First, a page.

This video introduces the behavioral ethics bias known as the tangible and abstract. Tangible and abstract describes how we react more to vivid, immediate inputs than to ones removed in time and space, meaning we can pay insufficient attention to the adverse consequences our actions have on others. Being aware of the effects requires keeping one’s ethical antennae up and using a certain amount of moral imagination to envision how the consequences of one’s decisions might ripple out across society as a rock dropped in a pond creates ripples across the water.
As noted in the video, decision-making is naturally impacted more by vivid, tangible, contemporaneous factors than by factors that are removed in time and space. People are more moved by relatively minor injuries to their family, friends, neighbors, and even pets than to the starvation of millions abroad. This perspective on decision-making can cause problems that have ethical dimensions.
The video gives several examples. Auditors who certify financial statements and stock analysts who put forward investment advice are particularly susceptible to this phenomenon because the victims of their inaccurate financial statements or errant investment advice are most likely nameless, faceless members of a large investing public who, one may easily rationalize, should have diversified portfolios anyway.
Engineers at Ford who put the Pinto on the market despite the car flunking numerous crash tests, might also have been affected by this phenomenon. If they did not put the car on the market, it would have been easy to see the immediate impact all around them: the company and their colleagues might have suffered humiliation and job losses. But if they decided (as they did) to put the car on the market despite its safety flaws, the victims of any accidents would be nameless and faceless. Their injuries were only hypotheticalmere impersonal future statistics.
If people look only at the short-term impact of their decisions in the immediate area, they may well act unethically in a way that has serious adverse effects upon many people. To refuse to recall a defective product might save money for the company in the short run, but leaving a dangerous product on the market might harm hundreds or thousands in the long-run.
Related to the concept of the tangible and abstract is the notion of moral distance. Pressing a button in an airplane to drop a bomb from 30,000 feet in the sky may weigh less on the conscience than pulling a trigger on a rifle to kill a clearly visible human being not far away. The farther a person is located from the impact of the consequences of his or her actions, the easier it is to act immorally. Since capital markets are supposedly so efficient that individual players can have little direct impact, they often feel very distant from the potential victims of their misdeeds. As business is increasingly done at a global level, the impact of decisions regarding a company’s supply chain and its impact on workers thousands of miles away may increasingly seem like something a businessperson can ignore. But when, as happened in 2013 in Bangladesh, a factory building collapses, 1,100 workers are killed, and headlines appear around the world, it becomes clear that a different decision should have been made.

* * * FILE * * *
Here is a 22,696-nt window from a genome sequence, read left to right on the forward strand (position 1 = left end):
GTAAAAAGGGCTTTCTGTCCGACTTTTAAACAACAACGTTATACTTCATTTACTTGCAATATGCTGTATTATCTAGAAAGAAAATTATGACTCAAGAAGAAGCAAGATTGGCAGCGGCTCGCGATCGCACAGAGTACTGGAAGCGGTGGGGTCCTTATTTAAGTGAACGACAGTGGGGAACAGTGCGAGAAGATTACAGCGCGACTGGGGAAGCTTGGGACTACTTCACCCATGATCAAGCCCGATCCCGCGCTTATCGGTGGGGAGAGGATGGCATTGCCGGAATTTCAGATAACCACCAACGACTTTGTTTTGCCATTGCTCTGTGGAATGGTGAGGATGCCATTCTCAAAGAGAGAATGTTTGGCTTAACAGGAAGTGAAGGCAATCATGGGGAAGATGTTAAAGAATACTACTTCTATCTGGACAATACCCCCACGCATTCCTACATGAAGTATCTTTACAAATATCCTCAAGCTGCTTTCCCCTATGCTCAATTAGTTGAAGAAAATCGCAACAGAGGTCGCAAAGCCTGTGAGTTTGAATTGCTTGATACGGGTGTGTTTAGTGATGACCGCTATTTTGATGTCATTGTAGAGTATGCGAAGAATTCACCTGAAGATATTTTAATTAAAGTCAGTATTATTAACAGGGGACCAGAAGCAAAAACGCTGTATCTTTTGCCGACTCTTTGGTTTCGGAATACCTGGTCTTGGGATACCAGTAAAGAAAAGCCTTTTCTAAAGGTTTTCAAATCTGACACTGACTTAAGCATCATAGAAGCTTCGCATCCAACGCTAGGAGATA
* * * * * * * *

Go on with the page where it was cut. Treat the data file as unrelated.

To learn about related ethics concepts, watch Moral Imagination, Causing Harm, and Ethical Fading.
The case studies on this page examine the abstract nature ‘but very tangible consequences’ of making policy decisions that deal with climate change and the global health epidemic Ebola. “Climate Change & the Paris Deal” explores how the actions (or inactions) of today’s populations will have tangible effects on future generations. “Ebola & American Intervention” raises questions over the effects of the U.S. military’s humanitarian efforts during the breakout of Ebola in Western Africa in 2014. For a case study about the issues facing companies that rely on supply chains with questionable working conditions, read “Apple Suppliers & Labor Practices.”
Terms defined in our ethics glossary that are related to the video and case studies include: ethical fading, moral agent, moral imagination, subject of moral worth, and tangible & abstract.
Behavioral ethics draws upon behavioral psychology, cognitive science, evolutionary biology, and related disciplines to determine how and why people make the ethical and unethical decisions that they do. Much behavioral ethics research addresses the question of why good people do bad things. Many behavioral ethics concepts are explored in detail in Concepts Unwrapped, as well as in the video case study In It to Win: The Jack Abramoff Story. Anyone who watches all (or even a good part) of these videos will have a solid introduction to behavioral ethics.